"The expensive process of grinding the insulating brick and the slow production methods of hand forming led to the possibilities of dry pressing the brick. The use of the dry press would increase production, give greater uniformity to the brick and materially reduce grinding if not eliminating it entirely. Since present day combustives were either impractical or else impossible to use, some new material must be found. Three materials presented themselves, napthalene, sulfur, and petroleum coke. The former for its low melting temperature and the latter two for their complete volatility at high temperatures and low if not negligible resiliency. Due to the high fire hazard of the napthalene in the dryer it was dropped as a possibility after preliminary investigations"--Purpose, page 6.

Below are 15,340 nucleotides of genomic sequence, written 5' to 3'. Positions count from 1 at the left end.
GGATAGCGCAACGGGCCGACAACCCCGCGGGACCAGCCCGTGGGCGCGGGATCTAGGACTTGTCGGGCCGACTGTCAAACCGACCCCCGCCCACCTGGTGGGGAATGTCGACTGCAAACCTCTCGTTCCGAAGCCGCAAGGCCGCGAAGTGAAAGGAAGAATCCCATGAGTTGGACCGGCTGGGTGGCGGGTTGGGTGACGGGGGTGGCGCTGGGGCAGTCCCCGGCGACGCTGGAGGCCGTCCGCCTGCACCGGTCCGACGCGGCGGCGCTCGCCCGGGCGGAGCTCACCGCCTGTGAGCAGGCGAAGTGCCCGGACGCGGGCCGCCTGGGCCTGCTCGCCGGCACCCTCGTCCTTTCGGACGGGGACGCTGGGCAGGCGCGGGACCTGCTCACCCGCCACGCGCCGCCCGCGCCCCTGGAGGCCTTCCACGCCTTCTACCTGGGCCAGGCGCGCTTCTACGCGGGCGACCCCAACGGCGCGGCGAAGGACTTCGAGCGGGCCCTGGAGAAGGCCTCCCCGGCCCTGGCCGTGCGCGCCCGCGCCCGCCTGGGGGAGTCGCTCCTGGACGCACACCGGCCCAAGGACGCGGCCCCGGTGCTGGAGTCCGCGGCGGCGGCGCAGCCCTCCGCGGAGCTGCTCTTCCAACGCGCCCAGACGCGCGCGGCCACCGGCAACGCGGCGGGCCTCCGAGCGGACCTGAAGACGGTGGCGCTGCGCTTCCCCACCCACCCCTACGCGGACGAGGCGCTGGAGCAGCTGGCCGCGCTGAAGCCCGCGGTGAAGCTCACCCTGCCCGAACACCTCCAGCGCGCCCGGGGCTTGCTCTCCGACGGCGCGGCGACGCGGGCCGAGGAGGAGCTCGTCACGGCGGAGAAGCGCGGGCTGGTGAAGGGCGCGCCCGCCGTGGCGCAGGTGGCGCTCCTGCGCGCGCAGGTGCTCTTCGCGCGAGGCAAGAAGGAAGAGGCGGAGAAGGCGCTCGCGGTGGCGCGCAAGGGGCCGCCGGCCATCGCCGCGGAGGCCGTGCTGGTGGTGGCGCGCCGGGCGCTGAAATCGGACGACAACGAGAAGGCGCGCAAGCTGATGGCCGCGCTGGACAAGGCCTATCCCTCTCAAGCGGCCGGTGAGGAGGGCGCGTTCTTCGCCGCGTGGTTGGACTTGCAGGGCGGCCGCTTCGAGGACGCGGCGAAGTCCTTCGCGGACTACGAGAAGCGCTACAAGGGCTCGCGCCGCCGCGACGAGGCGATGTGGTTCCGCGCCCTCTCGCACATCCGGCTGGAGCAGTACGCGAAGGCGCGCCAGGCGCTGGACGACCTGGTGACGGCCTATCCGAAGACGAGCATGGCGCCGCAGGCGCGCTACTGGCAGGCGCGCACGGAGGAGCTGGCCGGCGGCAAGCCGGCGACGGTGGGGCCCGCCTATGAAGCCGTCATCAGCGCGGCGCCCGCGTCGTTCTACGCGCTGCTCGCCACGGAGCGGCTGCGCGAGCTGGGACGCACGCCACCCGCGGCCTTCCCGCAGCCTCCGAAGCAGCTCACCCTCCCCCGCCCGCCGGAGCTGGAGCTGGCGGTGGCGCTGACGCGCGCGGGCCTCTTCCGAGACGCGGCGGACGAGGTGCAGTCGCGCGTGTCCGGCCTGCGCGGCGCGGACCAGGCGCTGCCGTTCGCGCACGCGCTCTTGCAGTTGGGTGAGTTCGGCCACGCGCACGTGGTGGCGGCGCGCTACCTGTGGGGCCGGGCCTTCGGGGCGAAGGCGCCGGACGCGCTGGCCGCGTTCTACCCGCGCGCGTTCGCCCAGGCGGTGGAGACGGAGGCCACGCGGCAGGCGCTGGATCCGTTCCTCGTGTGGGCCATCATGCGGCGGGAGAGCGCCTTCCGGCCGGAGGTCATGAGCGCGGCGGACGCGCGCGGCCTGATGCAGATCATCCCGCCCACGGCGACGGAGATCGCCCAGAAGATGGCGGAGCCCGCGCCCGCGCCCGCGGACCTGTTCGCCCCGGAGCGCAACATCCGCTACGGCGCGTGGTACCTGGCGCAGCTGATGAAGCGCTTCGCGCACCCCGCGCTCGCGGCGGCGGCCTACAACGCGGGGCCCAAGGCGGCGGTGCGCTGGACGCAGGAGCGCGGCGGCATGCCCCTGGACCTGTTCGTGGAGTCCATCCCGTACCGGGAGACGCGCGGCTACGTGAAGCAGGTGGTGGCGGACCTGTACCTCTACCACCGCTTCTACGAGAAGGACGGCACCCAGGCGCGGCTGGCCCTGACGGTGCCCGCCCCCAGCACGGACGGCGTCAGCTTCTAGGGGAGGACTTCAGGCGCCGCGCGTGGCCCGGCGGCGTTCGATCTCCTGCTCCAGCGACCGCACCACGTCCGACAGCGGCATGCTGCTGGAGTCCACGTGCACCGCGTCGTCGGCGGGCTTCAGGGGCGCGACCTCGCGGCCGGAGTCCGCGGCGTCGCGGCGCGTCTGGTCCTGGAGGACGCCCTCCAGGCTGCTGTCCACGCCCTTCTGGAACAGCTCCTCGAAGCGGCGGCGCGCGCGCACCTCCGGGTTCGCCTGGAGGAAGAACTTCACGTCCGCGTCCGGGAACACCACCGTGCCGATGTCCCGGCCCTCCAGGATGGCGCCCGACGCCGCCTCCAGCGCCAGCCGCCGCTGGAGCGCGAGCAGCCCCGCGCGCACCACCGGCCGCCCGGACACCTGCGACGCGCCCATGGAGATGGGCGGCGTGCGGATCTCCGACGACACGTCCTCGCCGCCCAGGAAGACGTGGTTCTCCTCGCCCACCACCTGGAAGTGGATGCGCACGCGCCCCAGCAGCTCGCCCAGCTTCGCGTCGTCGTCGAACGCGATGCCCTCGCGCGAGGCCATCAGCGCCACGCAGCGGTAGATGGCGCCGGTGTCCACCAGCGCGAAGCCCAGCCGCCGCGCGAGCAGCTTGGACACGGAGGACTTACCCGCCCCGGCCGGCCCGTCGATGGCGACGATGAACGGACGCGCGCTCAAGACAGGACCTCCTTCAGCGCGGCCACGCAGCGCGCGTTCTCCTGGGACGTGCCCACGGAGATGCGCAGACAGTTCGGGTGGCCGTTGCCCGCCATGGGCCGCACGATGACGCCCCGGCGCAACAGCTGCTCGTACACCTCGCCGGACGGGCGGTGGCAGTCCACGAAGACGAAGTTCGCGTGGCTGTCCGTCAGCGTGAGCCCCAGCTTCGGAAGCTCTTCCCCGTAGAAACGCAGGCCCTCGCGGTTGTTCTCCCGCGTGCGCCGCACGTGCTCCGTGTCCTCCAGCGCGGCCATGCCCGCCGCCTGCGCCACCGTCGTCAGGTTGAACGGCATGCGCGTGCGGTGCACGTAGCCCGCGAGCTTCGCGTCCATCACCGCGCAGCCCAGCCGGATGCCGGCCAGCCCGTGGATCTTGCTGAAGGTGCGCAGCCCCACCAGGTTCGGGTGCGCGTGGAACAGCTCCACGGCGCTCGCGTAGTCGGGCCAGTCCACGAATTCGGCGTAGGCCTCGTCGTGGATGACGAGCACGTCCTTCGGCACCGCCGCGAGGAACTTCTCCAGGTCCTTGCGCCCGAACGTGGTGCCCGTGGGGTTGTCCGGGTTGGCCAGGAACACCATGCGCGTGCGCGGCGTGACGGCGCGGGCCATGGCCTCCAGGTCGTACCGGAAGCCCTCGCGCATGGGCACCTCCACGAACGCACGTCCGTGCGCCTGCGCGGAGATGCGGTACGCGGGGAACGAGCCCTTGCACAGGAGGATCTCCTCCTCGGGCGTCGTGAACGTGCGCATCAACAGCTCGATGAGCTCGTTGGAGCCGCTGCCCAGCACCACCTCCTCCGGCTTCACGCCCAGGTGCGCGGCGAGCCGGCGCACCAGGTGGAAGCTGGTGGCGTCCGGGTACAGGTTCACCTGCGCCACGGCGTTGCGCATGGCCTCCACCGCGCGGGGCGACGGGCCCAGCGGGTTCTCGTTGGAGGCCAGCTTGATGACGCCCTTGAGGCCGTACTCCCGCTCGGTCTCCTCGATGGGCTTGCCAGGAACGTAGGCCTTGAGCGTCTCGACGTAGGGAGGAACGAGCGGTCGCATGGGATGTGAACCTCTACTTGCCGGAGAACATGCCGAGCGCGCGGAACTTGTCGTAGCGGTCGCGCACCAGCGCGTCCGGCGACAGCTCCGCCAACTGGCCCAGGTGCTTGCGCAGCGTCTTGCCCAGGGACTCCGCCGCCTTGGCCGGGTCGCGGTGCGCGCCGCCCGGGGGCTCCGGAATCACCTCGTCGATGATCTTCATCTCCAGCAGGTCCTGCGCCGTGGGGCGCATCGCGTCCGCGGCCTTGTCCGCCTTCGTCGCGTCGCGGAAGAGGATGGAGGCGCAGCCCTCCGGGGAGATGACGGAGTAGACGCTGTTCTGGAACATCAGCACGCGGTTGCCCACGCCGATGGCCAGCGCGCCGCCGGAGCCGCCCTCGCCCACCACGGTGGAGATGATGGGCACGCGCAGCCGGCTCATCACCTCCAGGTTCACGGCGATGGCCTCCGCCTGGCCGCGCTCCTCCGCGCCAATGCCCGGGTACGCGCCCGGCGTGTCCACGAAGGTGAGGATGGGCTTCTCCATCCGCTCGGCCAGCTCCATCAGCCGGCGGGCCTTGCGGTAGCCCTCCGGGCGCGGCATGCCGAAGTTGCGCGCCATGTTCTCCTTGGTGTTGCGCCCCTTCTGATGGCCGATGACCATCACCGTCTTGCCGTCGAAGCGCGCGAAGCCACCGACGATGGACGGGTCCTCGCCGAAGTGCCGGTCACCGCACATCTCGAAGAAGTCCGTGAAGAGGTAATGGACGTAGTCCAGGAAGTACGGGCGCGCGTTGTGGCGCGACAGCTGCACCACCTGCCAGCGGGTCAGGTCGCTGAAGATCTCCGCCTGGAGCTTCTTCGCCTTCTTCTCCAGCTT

Herold, Paul G.
Materials Science and Engineering
B.S. in Ceramic Engineering
Missouri School of Mines and Metallurgy
iii, 21 pages
© 1941 Frank Clarence Steimke, All rights reserved.
Thesis - Open Access
Library of Congress Subject Headings
Bricks -- Moisture
T 0000 62
Print OCLC #
Electronic OCLC #
Link to Catalog Recordhttp://laurel.lso.missouri.edu/record=b2496570~S5
Steimke, Frank Clarence, "Dry pressing refractory insulating brick" (1941). Bachelors Theses. 128.